“When the other kids see these layouts and fonts, you’re going to be the most popular girl in school!” A fellow nerd tells Lisa as the yearbook club unveils the new “Retrospecticus” yearbooks.
“Summer of 4 ft. 2,” the 25th episode of the eighth season of The Simpsons, is by far one my favorites. My family never ate dinner at the table, we never really went on family outings, we never took vacations but we did watch The Simpsons every Sunday night. The episode is about conformity, coolness, communication and self-realization.
“If you hadn’t done it, some other loser would have so quit milkin’ it,” Nelson, the school bully says, as Lisa proudly announces to her classmates that she edited the entire thing. No one cares. No one even cares to sign Lisa’s yearbook.
“I don’t get it: straight As, perfect attendance, bathroom timer – I should be the most popular girl in school,” she says, flipping through the blank “autograph” pages of her yearbook. The moment, like many moments of The Simpsons, is very funny and very sad. It’s funny because we all know that these are not the things that make anyone cool but it is also sad because we know there’s no real reason why these things aren’t cool. It just is. The family sets out to the Flanders’ beach house for two weeks. After Marge instructs Lisa to invite a friend and she realizes she doesn’t have any, Lisa is adamant about making some on vacation. She ditches her summer clothes, books, and microscope as she declares, “Bye-bye, Lisa Simpson.”
With uber ’90s, baggy, tie-dyed, clothing and round tinted sunglasses, Lisa meets a group of “cool kids.” One voiced by another ’90s icon,
Christina Ricci who says, “You like hanging out too?”
Lisa replies, “Yeah, it beats doing stuff.”
To which Ricci says, “Yeah, stuff stucks.”
She tells them she knows a place where they can skateboard without getting hassled by the cops, the library. Bart, jealously spies on Lisa’s new friends and tries to impress them with an elaborate skateboarding routine. They were unimpressed. One of the kids says, “That kid tries too hard. The whole thing stinks of effort.”
In a jealous rage, Bart exposes Lisa’s nerdy past, showing them yearbook pictures of her in Model U.N., student rodeo and voted “Teacher’s Pet.” Lisa runs away crying, in one of the many Simpson’s tearjerker moments. After some major sibling rivalry, Lisa discovers that the popular kids didn’t care about her nerd-past because they could see that she was a kind person. Bart gets them all to sign her yearbook – in another tearjerker moment. Lisa feels validated and embraced for who she is.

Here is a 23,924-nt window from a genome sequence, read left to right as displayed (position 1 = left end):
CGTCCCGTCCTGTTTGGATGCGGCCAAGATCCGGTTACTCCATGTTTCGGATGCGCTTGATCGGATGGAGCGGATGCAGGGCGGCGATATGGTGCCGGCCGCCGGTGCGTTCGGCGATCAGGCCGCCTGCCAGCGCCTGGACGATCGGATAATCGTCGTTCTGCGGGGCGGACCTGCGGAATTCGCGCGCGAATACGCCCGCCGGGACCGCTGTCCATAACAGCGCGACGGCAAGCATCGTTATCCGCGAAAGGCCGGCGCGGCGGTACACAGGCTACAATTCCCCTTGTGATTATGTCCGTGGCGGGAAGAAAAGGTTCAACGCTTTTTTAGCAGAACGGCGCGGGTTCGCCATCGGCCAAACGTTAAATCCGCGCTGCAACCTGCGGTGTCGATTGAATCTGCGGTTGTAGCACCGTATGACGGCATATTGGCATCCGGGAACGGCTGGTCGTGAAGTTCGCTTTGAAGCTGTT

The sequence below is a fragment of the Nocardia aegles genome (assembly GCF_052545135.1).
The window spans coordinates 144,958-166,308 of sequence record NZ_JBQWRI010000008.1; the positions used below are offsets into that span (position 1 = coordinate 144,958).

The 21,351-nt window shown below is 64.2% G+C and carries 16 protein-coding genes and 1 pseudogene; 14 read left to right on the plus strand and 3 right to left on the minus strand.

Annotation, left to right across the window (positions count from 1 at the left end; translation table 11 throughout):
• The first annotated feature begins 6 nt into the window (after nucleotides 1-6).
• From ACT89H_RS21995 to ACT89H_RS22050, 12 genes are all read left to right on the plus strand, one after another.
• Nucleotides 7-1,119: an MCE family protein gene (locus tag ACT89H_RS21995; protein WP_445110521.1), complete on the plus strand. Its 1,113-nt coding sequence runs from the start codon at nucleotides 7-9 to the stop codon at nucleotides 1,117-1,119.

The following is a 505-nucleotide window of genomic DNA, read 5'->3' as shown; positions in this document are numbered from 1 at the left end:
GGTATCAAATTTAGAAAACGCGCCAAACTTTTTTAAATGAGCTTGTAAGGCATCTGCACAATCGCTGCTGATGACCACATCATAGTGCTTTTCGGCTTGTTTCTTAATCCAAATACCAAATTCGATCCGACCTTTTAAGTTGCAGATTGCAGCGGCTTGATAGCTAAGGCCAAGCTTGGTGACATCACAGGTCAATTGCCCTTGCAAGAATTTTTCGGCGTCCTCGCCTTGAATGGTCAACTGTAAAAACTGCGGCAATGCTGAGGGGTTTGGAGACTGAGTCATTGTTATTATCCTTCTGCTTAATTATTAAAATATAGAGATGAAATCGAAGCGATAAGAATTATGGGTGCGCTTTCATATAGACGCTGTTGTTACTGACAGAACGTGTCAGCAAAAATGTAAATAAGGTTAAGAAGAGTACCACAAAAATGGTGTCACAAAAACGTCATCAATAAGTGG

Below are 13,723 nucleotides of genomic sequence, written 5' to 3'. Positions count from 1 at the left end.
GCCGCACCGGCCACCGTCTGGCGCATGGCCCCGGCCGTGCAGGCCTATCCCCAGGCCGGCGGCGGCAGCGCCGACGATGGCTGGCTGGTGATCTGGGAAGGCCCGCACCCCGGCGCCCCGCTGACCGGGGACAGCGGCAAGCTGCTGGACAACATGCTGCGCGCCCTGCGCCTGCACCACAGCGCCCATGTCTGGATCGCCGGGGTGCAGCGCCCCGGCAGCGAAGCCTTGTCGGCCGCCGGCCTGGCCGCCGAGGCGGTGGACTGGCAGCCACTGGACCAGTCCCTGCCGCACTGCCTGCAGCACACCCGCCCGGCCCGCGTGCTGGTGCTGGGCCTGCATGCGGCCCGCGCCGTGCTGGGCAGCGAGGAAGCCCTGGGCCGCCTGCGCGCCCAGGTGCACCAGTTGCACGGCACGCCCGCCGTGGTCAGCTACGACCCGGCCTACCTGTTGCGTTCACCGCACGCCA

The episode is one of my favorites now, because it’s presents an always timely question about any generation’s youth: Why is acting indifferent toward everything cool? It was my favorite at seven years old because, although I wasn’t a teacher’s pet, I was quite the overachiever and knowing “big words,” having cultural references and trivial knowledge wasn’t exactly winning over my peers who were more interested in Barbie dolls than writing horror stories.
Re-watching the episode all these years later, not only do I pick up on a lot more of the jokes, but I can see the broader themes.
More than that I can see that the episode isn’t simply about just being yourself, it is about communication. It wasn’t enough for Lisa to just be herself to make friends. It was only when she was able to speak to teenagers in the way that they communicate with slang and undermining qualifiers, “Like, you know, whatever,” did she begin to relate to them. They didn’t care that she was teaching them about crustaceans or marine biology because they could understand what she was saying so it became more relevant to them. One of the key moments in the episode that emphasizes the importance of communicating on the same wavelength as your peers is early on in the episode. Popular Bart creates his own yearbook autographing stand. After signing one girl’s book, she swoons, reading his message, “It says, ‘See ya!’ He writes like people talk!”